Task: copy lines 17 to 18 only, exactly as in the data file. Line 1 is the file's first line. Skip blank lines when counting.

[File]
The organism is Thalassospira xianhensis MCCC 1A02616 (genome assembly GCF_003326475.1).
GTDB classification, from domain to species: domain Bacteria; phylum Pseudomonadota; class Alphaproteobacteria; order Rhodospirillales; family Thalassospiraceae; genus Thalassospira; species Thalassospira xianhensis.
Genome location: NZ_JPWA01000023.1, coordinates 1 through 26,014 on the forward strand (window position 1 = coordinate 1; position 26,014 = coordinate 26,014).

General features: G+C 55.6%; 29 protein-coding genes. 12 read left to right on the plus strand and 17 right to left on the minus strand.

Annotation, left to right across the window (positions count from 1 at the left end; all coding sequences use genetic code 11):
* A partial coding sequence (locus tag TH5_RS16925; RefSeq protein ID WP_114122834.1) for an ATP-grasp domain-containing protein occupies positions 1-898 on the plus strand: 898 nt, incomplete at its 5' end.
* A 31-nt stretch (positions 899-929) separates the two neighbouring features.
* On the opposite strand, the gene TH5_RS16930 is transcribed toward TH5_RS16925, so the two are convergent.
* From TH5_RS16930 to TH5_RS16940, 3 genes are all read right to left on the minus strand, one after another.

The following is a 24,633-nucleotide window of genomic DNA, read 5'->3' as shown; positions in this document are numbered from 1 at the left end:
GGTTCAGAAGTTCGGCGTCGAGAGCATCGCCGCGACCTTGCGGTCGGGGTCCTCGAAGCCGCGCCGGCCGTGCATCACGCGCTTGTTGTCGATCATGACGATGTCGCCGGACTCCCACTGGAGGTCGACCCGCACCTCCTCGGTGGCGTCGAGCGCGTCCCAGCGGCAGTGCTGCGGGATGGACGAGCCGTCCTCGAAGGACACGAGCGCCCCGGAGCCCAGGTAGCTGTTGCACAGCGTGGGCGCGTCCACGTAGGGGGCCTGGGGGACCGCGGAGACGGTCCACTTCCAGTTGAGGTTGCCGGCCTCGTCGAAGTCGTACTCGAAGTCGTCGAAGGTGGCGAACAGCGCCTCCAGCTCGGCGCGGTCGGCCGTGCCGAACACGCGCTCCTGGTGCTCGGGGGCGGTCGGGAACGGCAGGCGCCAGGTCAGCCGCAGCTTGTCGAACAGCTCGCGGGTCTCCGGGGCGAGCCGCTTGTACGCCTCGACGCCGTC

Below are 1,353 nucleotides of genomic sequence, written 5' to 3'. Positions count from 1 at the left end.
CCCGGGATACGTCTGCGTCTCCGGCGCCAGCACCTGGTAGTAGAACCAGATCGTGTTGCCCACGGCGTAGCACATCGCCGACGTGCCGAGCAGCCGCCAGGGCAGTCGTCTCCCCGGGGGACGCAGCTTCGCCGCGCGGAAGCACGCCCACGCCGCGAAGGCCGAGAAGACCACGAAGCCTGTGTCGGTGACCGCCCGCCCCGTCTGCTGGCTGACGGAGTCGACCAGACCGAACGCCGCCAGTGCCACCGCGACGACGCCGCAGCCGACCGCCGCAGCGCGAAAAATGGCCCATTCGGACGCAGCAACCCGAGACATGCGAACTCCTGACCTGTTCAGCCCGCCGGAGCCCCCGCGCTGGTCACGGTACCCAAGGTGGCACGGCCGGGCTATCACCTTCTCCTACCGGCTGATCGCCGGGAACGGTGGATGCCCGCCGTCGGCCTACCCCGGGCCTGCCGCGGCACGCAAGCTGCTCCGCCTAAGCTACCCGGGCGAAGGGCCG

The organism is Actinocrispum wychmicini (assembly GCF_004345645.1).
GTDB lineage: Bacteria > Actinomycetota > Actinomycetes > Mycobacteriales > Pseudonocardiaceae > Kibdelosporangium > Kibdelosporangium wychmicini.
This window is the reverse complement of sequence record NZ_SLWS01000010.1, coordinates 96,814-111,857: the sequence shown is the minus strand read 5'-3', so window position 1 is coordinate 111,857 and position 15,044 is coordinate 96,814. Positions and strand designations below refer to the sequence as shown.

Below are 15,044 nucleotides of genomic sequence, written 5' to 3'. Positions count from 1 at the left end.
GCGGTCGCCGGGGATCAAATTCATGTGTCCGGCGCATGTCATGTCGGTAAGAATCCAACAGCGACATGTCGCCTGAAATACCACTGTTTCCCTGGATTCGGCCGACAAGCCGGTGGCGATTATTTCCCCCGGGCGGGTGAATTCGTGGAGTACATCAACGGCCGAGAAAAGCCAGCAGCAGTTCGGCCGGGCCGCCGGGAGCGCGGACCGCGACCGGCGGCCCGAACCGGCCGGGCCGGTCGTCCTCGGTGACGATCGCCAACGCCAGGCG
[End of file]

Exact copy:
Below are 15,044 nucleotides of genomic sequence, written 5' to 3'. Positions count from 1 at the left end.
GCGGTCGCCGGGGATCAAATTCATGTGTCCGGCGCATGTCATGTCGGTAAGAATCCAACAGCGACATGTCGCCTGAAATACCACTGTTTCCCTGGATTCGGCCGACAAGCCGGTGGCGATTATTTCCCCCGGGCGGGTGAATTCGTGGAGTACATCAACGGCCGAGAAAAGCCAGCAGCAGTTCGGCCGGGCCGCCGGGAGCGCGGACCGCGACCGGCGGCCCGAACCGGCCGGGCCGGTCGTCCTCGGTGACGATCGCCAACGCCAGGCG